DANIEL HERBORN discovers that The Stranglers still have it and punk legends Blondie wouldn’t ever do anything as uncool as pandering to what their audience wants.
You know you’ve got some pulling power when your support band has 23 Top 40 singles. That’s the UK track record of The Stranglers, who rose to fame (or more accurately, infamy) during the punk explosion. Influenced by that movement’s energy and spite without ever neatly fitting into it, The Stranglers were initially dismissed as bandwagon jumpers and misogynist yobs, yet their music has proven strangely enduring and its sense of strangeness remains undimmed.
Featuring a 74-year-old drummer and a ring-in lead singer, The Stranglers circa 2012 may be rubbish on paper, but they are dynamite in reality. Dressed all in black, like a uniform, they are a purposeful unit and Baz Warne makes a menacing, more than capable replacement for the original but long-departed frontman Hugh Cornwell.
The greatest hits set takes in the surging nostalgia of 1986 hit ‘Always The Sun’, a paranoid, clattering version of the controversial ‘Peaches’ and a funeral-march paced, pitch black cover of ‘Walk On By’.
A rare detour into new material comes in the form of ‘Mercury Rising’ which is a strong addition to their canon, featuring an almost spoken-word rave from Warne and some howling guitar work. They’re soon back to the classics though with ‘Golden Brown’, its instantly memorable harpsichord hook and haunting, lysergic rhythm making for a hypnotising highlight. Most bands never write a song this good.
In a tight, filler-free set their cover of The Kinks’ ‘All Day and All of the Night’ stands tall, before the title track of their best album ‘No More Heroes’ brings their set to a triumphant finish.
Recently Blondie’s Clem Burke told FL that “we were almost the perfect band”, a statement that at once seems outlandish, melancholy and difficult to refute. That sense of past perfection hangs over tonight’s set, in which the towering pop highlights and ongoing star power of Debbie Harry are the dominant themes.
Dressed in three-quarter length red pants, with a gold jacket, glitter-skull belt buckle and red-tinted ponytail, Debbie Harry looks equal parts glamorous and ridiculous, still every bit a rock star. For the first few songs, which include a raucously received ‘Hanging On The Telephone’, the delirium is such that it’s almost irrelevant what they sound like, the experience of being at a Blondie show being more important to a mainly middle-aged, often drunk audience hungry for nostalgia and familiarity.
“At one point Harry whips her sunglasses off, a gesture that gets a bigger response than some of the new songs. ”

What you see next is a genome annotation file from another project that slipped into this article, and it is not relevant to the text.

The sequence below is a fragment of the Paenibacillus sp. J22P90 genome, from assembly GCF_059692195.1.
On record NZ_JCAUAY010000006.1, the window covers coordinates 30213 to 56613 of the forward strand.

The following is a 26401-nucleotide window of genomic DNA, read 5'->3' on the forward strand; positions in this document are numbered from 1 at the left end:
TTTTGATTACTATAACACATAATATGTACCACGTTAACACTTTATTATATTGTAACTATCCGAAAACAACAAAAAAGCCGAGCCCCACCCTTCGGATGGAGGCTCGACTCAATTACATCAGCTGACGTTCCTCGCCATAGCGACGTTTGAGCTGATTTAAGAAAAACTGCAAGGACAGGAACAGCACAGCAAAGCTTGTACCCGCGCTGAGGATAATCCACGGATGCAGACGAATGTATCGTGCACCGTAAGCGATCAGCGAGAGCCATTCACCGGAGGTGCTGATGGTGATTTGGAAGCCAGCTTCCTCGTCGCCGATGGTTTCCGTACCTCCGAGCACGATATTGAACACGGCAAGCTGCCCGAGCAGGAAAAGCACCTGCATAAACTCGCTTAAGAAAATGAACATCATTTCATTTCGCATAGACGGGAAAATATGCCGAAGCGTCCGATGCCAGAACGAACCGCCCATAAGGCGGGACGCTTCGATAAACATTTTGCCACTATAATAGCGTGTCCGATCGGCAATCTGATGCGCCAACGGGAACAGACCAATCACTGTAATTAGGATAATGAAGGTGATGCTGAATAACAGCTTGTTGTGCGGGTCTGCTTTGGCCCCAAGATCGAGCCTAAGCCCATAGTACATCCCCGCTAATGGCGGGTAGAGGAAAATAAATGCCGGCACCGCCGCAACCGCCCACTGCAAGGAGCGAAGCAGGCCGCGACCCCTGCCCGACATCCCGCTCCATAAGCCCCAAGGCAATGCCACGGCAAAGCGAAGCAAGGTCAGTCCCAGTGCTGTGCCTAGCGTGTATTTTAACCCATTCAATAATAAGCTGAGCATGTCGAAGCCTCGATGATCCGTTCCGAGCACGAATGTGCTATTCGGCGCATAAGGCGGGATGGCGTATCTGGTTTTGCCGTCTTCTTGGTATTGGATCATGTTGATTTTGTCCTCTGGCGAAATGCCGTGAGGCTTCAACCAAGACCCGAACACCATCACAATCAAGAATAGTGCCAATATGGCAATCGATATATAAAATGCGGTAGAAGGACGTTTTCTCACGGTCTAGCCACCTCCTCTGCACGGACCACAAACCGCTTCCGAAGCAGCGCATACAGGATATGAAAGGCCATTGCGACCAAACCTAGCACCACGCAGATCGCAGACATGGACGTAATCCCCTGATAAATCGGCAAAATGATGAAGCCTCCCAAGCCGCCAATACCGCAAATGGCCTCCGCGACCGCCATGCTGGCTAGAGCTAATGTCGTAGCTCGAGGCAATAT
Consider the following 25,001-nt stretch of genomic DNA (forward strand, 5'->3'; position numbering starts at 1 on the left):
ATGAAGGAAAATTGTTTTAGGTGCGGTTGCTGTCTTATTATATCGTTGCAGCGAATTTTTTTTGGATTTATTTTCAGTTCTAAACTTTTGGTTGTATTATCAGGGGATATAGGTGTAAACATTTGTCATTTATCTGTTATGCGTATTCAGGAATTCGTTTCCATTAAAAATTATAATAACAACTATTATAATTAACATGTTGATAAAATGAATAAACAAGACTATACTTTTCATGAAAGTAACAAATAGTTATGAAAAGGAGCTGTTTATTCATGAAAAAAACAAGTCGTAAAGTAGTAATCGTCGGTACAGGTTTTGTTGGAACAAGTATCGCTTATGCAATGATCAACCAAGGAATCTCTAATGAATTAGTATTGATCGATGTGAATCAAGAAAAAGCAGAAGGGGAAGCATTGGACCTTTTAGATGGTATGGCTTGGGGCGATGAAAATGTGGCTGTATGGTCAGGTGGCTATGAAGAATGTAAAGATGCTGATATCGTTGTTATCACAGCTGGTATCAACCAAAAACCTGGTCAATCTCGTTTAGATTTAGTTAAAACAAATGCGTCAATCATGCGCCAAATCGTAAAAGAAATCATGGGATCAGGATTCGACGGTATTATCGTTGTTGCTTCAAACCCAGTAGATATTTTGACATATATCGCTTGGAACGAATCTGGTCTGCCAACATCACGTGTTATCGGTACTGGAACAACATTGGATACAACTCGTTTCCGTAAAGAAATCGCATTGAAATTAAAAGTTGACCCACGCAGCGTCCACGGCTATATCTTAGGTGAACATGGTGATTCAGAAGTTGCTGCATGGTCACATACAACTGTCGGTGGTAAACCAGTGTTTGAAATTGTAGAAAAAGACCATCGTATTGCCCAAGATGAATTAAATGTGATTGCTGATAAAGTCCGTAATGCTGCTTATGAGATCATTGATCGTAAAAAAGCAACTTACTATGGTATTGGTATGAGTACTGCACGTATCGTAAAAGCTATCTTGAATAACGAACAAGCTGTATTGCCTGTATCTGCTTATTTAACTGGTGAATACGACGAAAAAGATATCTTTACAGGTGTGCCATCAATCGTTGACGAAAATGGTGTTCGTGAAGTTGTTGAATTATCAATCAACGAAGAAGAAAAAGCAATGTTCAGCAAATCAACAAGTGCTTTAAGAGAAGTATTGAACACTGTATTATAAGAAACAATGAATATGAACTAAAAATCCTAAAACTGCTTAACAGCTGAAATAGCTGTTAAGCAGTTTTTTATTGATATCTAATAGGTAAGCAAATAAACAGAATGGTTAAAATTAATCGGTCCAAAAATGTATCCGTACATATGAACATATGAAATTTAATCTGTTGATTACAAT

Harry’s voice is still as refreshing and clear as cool water and she remains a charismatic figure. When a friend asks me a few songs in about Burke’s drum shield, I realise that I haven’t actually looked at the drummer, or any of the other members of the band at all, such is the dominance of Harry. At one point she whips her sunglasses off, a gesture that gets a bigger response than some of the new songs. Later, she hides at the back of the stage, apparently to let the others have a much-deserved share of the spotlight.
When the initial excitement wears off, new songs like ‘D-Day’ and ‘Wipe Off My Sweat’ prove to be perfectly serviceable pieces of dance pop, but fail to elicit much of a response. ‘What I Heard’- another track from last year’s largely ignored Panic of Girls – has a cruisy disco feel. It’s fine, but again finds the band at odds with its audience.
‘The Tide Is High’ fares better, a kind of easy listening reggae torch tune- virtually unknown in the pop world until Blondie covered it – it’s a shining example of a band making a song their own. ‘Atomic’, meanwhile, is huge and ‘Call Me’, featuring some choice keytar action, pulses with energy.
The strange pop of ‘Mother’ segues into an unlikely, but winning version of the Beastie Boys’ classic ‘No Sleep ‘Til Brooklyn’, before the encore begins with a solid (if inessential) cover of Frankie Goes to Hollywood’s ‘Relax’. The endpoint and pinnacle is of course, ‘Heart of Glass’. A completely perfect slice of pop and a sunny, detached ode to romantic indifference (how many other pop songs have ever shrugged off infatuation as “a pain in the ass”?) Bringing a close to this uneven but enjoyable show, it’s a reminder that Blondie wouldn’t ever do anything as uncool as pandering to what their audience wants.
Originally appeared in: FasterLouder